- National Awardee: John Lewis, posthumously. John Lewis’s Simeon Booker Award for Courage will be housed in the Civil Rights Institute in Birmingham.
- Local Awardee: Reverend James Ray
Date: Mon. Oct. 4 | Location: Tyler History Center | FREE Program | Time: 7P
Featured Speaker: JoAnne Bland, Selma, Alabama, Bloody Sunday Participant
Wine and Hors d’oeuvres Reception | Time: 5:30P | Cost: $25 | See below for purchase details
Simeon Booker was a courageous and pioneering African-American journalist during the Civil Rights Movement. His work helped unify the fight for equality. This event was created, in his honor, to celebrate his life-long achievements and to highlight those torchbearers who have risked life and limb in pursuit of the same things Simeon Booker stood for – justice and equality.
Within a few years of its first issue in 1951, Jet, a pocket-size magazine, became the “bible” for news of the civil rights movement. It was said, only half-jokingly, “If it wasn’t in Jet, it didn’t happen.” Writing for the magazine and its glossy, big sister Ebony, for fifty-three years, longer than any other journalist, Washington bureau chief Simeon Booker was on the front lines of virtually every major event of the revolution that transformed America.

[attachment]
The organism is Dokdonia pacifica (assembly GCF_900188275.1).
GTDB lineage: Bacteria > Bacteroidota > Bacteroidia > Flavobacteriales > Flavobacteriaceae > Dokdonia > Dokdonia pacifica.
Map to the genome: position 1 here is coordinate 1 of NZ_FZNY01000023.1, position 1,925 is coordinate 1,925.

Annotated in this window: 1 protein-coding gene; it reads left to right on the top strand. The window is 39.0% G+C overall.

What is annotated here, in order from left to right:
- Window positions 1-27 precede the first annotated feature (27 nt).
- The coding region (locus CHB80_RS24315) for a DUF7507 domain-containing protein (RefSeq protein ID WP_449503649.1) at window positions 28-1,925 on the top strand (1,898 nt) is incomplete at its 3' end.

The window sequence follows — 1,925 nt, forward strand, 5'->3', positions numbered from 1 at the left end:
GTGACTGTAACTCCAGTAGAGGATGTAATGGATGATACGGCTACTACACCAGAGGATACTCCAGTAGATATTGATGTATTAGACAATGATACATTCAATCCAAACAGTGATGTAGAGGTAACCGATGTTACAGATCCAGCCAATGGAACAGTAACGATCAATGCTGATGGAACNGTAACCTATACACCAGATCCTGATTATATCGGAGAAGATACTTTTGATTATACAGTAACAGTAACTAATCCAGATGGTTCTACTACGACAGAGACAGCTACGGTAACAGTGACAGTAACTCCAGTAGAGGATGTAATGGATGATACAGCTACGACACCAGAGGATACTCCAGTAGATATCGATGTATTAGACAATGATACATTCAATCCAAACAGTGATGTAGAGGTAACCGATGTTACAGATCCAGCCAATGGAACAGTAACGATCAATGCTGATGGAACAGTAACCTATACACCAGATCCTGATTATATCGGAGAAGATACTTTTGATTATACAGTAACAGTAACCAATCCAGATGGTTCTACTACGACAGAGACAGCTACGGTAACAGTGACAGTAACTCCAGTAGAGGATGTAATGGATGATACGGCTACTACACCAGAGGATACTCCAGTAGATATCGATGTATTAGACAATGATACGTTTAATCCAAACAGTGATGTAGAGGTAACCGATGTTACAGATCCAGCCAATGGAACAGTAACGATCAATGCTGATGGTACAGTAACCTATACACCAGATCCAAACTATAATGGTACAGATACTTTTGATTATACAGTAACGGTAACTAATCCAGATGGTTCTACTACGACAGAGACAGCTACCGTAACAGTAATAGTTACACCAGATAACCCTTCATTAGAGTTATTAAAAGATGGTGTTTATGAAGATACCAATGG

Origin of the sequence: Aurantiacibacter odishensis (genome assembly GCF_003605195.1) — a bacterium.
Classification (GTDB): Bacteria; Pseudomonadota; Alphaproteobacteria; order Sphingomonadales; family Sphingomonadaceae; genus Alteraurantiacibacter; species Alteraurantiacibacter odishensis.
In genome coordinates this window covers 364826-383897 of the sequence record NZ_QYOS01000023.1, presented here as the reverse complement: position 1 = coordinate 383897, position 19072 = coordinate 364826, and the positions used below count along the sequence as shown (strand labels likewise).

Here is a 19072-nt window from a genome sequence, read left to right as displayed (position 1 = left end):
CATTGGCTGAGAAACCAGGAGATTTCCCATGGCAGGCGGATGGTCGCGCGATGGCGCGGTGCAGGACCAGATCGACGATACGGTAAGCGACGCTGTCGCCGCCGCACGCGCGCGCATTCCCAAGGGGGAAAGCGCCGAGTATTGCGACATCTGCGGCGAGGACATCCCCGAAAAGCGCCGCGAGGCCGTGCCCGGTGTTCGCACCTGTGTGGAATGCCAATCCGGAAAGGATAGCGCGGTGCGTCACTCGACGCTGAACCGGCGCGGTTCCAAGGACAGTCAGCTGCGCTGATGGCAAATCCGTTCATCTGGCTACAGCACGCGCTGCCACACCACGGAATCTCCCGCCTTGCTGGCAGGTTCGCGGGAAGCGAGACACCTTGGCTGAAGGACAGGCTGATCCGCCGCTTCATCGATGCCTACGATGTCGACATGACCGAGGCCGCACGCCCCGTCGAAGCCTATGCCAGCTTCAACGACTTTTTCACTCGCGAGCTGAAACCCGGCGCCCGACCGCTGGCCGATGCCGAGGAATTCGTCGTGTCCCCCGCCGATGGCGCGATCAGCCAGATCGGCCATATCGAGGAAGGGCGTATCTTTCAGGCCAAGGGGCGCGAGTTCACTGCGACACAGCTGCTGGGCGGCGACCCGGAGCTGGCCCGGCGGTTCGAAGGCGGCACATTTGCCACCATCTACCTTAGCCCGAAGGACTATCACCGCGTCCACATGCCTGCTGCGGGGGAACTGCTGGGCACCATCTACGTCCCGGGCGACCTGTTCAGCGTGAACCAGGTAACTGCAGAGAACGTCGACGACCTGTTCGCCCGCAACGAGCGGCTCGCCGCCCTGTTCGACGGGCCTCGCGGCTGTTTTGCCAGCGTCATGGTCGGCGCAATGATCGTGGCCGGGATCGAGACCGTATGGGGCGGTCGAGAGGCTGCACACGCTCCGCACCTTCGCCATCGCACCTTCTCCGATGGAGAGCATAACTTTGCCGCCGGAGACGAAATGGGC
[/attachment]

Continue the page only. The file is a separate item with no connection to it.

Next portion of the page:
Rather than tracking the freedom struggle from the usually cited ignition points, Booker’s Shocking the Conscience begins with a massive voting rights rally in the Mississippi Delta town of Mound Bayou in 1955. It’s the first rally since the Supreme Court’s Brown decision struck fear in the hearts of segregationists across the former Confederacy. It was also Booker’s first assignment in the Deep South, and before the next run of the weekly magazine, the killings would begin.
Booker vowed that lynchings would no longer be ignored beyond the black press. Jet was reaching into households across America, and he was determined to cover the next murder like none before. He had only a few weeks to wait. A small item on the AP wire reported that a Chicago boy vacationing in Mississippi was missing. Booker was on it, and stayed on it, through one of the most infamous murder trials in U.S. history. His coverage of Emmett Till’s death lit a fire that would galvanize the movement, while a succession of U.S. presidents wished it would go away.
Booker told the story of the century that changed everything about journalism, politics, and more in America, as only Simeon Booker, the dean of the black press, could tell it.
For Reception Tickets via mail or in-person, contact Penny Wells at P: (330) 207-4467 or E: PennyWWells@sbcglobal.net. Use the link below for online purchases using a debit or credit card.